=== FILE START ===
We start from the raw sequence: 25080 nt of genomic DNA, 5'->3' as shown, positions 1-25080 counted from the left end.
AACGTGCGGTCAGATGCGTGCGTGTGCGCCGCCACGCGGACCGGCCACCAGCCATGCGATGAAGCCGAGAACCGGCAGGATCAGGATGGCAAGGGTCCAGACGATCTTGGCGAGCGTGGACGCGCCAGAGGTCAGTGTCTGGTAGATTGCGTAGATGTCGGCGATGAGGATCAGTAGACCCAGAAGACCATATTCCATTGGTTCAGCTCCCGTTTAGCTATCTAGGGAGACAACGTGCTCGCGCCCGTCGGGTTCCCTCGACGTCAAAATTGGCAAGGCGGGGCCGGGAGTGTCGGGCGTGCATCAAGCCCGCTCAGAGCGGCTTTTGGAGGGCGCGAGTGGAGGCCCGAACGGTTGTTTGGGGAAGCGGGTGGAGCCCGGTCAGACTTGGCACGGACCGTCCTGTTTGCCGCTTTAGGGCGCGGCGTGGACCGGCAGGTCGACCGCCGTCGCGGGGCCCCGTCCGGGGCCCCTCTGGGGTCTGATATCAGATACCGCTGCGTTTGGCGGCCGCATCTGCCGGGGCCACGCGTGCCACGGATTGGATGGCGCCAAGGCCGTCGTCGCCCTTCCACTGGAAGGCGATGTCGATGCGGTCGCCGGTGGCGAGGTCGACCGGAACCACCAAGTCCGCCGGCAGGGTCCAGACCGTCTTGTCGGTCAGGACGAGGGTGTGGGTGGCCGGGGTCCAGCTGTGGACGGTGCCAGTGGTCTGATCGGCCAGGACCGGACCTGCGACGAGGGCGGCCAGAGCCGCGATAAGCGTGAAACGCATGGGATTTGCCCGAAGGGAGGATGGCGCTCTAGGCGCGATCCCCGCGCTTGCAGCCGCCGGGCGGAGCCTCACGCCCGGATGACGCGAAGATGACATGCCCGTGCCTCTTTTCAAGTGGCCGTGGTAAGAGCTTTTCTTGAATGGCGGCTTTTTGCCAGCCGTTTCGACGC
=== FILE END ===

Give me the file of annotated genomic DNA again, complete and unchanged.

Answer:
We start from the raw sequence: 25080 nt of genomic DNA, 5'->3' as shown, positions 1-25080 counted from the left end.
AACGTGCGGTCAGATGCGTGCGTGTGCGCCGCCACGCGGACCGGCCACCAGCCATGCGATGAAGCCGAGAACCGGCAGGATCAGGATGGCAAGGGTCCAGACGATCTTGGCGAGCGTGGACGCGCCAGAGGTCAGTGTCTGGTAGATTGCGTAGATGTCGGCGATGAGGATCAGTAGACCCAGAAGACCATATTCCATTGGTTCAGCTCCCGTTTAGCTATCTAGGGAGACAACGTGCTCGCGCCCGTCGGGTTCCCTCGACGTCAAAATTGGCAAGGCGGGGCCGGGAGTGTCGGGCGTGCATCAAGCCCGCTCAGAGCGGCTTTTGGAGGGCGCGAGTGGAGGCCCGAACGGTTGTTTGGGGAAGCGGGTGGAGCCCGGTCAGACTTGGCACGGACCGTCCTGTTTGCCGCTTTAGGGCGCGGCGTGGACCGGCAGGTCGACCGCCGTCGCGGGGCCCCGTCCGGGGCCCCTCTGGGGTCTGATATCAGATACCGCTGCGTTTGGCGGCCGCATCTGCCGGGGCCACGCGTGCCACGGATTGGATGGCGCCAAGGCCGTCGTCGCCCTTCCACTGGAAGGCGATGTCGATGCGGTCGCCGGTGGCGAGGTCGACCGGAACCACCAAGTCCGCCGGCAGGGTCCAGACCGTCTTGTCGGTCAGGACGAGGGTGTGGGTGGCCGGGGTCCAGCTGTGGACGGTGCCAGTGGTCTGATCGGCCAGGACCGGACCTGCGACGAGGGCGGCCAGAGCCGCGATAAGCGTGAAACGCATGGGATTTGCCCGAAGGGAGGATGGCGCTCTAGGCGCGATCCCCGCGCTTGCAGCCGCCGGGCGGAGCCTCACGCCCGGATGACGCGAAGATGACATGCCCGTGCCTCTTTTCAAGTGGCCGTGGTAAGAGCTTTTCTTGAATGGCGGCTTTTTGCCAGCCGTTTCGACGC